Nike to sell limited number of items on Amazon

Nike reached an agreement to sell a limited number of items directly on Amazon, executives said Thursday, in a sign of the growing importance of the e-commerce platform.

Nike executives described the venture as a “pilot” project to sell some shoes, apparel and accessories, confirming earlier press reports about a deal.

Shares of Nike surged in after-hours trading as it reported better-than-expected fourth quarter earnings and gave a solid outlook for 2018 earnings and sales.

Nike executives emphasized that the Amazon venture was just one part of a strategy that also includes more direct-selling presence through Nike’s own website and mobile application.

“It is really a small pilot,” Nike brand president Trevor Edwards said of Amazon on a conference call with analysts. “It’s just the start. As we continue to work with them and we see success, we will see how we can scale it.”

Nike earlier this month unveiled a new global sales structure targeting growth in the biggest cities and speeding the development time on new fashions and products in response to consumer demand.

The shakeout in retail due to e-commerce and shifting consumer behavior has led to the demise of some sports chains like Sports Authority and heavily pressured department store chains, such as J.C. Penney and Macy’s.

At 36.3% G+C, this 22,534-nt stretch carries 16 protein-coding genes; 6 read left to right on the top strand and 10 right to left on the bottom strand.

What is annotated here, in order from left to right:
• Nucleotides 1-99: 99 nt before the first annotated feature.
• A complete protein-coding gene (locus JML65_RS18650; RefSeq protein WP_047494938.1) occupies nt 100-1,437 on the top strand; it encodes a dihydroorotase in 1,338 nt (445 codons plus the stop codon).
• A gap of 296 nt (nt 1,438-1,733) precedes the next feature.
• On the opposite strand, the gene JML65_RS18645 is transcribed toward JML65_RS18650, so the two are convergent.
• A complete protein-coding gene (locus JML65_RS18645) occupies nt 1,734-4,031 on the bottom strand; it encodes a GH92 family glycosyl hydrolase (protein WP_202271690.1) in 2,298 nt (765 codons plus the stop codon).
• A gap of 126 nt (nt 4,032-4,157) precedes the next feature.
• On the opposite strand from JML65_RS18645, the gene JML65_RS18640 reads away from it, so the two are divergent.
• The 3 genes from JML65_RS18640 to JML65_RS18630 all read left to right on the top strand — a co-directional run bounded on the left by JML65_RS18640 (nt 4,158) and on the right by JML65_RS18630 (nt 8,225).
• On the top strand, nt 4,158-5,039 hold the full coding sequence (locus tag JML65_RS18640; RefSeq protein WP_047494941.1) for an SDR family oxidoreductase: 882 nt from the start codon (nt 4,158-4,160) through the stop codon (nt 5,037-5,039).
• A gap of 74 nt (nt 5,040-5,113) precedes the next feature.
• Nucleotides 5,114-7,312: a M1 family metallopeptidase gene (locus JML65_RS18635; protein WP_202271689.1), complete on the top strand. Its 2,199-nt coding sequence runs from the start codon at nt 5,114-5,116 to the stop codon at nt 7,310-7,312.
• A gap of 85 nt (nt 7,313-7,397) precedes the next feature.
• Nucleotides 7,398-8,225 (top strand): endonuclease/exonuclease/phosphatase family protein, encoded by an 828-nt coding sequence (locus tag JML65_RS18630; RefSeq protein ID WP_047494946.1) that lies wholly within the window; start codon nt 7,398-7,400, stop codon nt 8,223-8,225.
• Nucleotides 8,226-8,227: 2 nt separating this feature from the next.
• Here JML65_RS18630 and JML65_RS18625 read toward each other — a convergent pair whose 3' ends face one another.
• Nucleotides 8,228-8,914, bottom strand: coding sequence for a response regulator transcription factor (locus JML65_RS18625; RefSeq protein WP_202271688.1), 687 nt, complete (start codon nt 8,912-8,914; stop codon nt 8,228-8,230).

Much of Nike’s products already appear on Amazon courtesy of third-party sellers. Analysts have seen a move to direct selling on the platform as a way to better market Nike goods on Amazon and protect profit margins.

Chief executive Mark Parker described the Amazon venture as “an opportunity to elevate the way the Nike brand is displayed.”

Investment bank Canaccord Genuity said Nike was most likely to sell on Amazon “mid-tier” products and would not risk its relationships premium distribution channels such as the Foot Locker chain.

“We have and continue to give Nike credit for being the best in retail at segmenting,” Canaccord Genuity said in a note last week.

“To that end, we suspect that it will work hard to keep the lines between its tiers of distribution distinctly drawn.”

Goldman Sachs described gaining control of presentation on Amazon as an “operational imperative” for Nike to better manage goods and protect higher-margin items that could otherwise be affected by outside platforms.

Nike executives side-stepped questions on details about the products going on Amazon, including whether it would include the popular Michael Jordan sneakers, or whether the goods would be “mid-tier” or “premium.”

The announcement came as Nike reported fourth-quarter net income of $1.0 billion, up 19 percent from the period a year ago.

Revenues rose 13 percent to $4.2 billion.

Shares of Nike jumped 8.1 percent to $57.49 in after-hours trading.

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